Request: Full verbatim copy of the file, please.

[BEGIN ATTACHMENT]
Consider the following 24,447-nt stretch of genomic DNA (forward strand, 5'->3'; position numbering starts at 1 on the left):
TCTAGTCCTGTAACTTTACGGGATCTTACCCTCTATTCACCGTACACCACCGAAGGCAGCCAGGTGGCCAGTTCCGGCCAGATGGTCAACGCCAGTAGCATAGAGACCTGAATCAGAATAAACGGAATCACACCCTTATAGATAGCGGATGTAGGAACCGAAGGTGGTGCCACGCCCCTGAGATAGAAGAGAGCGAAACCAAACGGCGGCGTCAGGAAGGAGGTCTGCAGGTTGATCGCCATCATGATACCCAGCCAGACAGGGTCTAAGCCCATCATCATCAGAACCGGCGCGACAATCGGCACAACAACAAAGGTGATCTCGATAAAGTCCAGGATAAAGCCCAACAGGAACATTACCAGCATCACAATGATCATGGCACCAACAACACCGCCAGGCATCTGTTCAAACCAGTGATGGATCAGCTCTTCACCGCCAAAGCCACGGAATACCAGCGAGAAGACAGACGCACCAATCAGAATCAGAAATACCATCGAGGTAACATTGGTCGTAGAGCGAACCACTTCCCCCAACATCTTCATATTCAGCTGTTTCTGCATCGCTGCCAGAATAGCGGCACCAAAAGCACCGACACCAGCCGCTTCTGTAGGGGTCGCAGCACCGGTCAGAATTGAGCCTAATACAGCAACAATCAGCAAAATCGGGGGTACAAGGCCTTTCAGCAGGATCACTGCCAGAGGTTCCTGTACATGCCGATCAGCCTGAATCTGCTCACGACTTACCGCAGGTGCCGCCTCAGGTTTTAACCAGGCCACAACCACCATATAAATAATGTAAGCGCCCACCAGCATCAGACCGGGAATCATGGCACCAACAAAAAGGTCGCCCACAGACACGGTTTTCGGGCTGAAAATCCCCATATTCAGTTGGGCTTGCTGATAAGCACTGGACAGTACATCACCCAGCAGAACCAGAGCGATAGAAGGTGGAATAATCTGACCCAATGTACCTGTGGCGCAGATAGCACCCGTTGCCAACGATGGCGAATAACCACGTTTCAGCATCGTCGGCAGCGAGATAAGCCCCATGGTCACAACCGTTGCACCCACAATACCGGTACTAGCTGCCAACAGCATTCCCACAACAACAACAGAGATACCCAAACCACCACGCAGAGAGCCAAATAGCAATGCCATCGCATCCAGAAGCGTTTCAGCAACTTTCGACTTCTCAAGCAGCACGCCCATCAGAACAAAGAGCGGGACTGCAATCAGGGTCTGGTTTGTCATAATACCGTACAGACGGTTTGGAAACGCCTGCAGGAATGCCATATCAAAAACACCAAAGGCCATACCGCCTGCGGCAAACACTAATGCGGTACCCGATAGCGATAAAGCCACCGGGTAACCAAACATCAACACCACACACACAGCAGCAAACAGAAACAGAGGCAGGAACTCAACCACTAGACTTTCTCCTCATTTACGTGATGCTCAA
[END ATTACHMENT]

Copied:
Consider the following 24,447-nt stretch of genomic DNA (forward strand, 5'->3'; position numbering starts at 1 on the left):
TCTAGTCCTGTAACTTTACGGGATCTTACCCTCTATTCACCGTACACCACCGAAGGCAGCCAGGTGGCCAGTTCCGGCCAGATGGTCAACGCCAGTAGCATAGAGACCTGAATCAGAATAAACGGAATCACACCCTTATAGATAGCGGATGTAGGAACCGAAGGTGGTGCCACGCCCCTGAGATAGAAGAGAGCGAAACCAAACGGCGGCGTCAGGAAGGAGGTCTGCAGGTTGATCGCCATCATGATACCCAGCCAGACAGGGTCTAAGCCCATCATCATCAGAACCGGCGCGACAATCGGCACAACAACAAAGGTGATCTCGATAAAGTCCAGGATAAAGCCCAACAGGAACATTACCAGCATCACAATGATCATGGCACCAACAACACCGCCAGGCATCTGTTCAAACCAGTGATGGATCAGCTCTTCACCGCCAAAGCCACGGAATACCAGCGAGAAGACAGACGCACCAATCAGAATCAGAAATACCATCGAGGTAACATTGGTCGTAGAGCGAACCACTTCCCCCAACATCTTCATATTCAGCTGTTTCTGCATCGCTGCCAGAATAGCGGCACCAAAAGCACCGACACCAGCCGCTTCTGTAGGGGTCGCAGCACCGGTCAGAATTGAGCCTAATACAGCAACAATCAGCAAAATCGGGGGTACAAGGCCTTTCAGCAGGATCACTGCCAGAGGTTCCTGTACATGCCGATCAGCCTGAATCTGCTCACGACTTACCGCAGGTGCCGCCTCAGGTTTTAACCAGGCCACAACCACCATATAAATAATGTAAGCGCCCACCAGCATCAGACCGGGAATCATGGCACCAACAAAAAGGTCGCCCACAGACACGGTTTTCGGGCTGAAAATCCCCATATTCAGTTGGGCTTGCTGATAAGCACTGGACAGTACATCACCCAGCAGAACCAGAGCGATAGAAGGTGGAATAATCTGACCCAATGTACCTGTGGCGCAGATAGCACCCGTTGCCAACGATGGCGAATAACCACGTTTCAGCATCGTCGGCAGCGAGATAAGCCCCATGGTCACAACCGTTGCACCCACAATACCGGTACTAGCTGCCAACAGCATTCCCACAACAACAACAGAGATACCCAAACCACCACGCAGAGAGCCAAATAGCAATGCCATCGCATCCAGAAGCGTTTCAGCAACTTTCGACTTCTCAAGCAGCACGCCCATCAGAACAAAGAGCGGGACTGCAATCAGGGTCTGGTTTGTCATAATACCGTACAGACGGTTTGGAAACGCCTGCAGGAATGCCATATCAAAAACACCAAAGGCCATACCGCCTGCGGCAAACACTAATGCGGTACCCGATAGCGATAAAGCCACCGGGTAACCAAACATCAACACCACACACACAGCAGCAAACAGAAACAGAGGCAGGAACTCAACCACTAGACTTTCTCCTCATTTACGTGATGCTCAA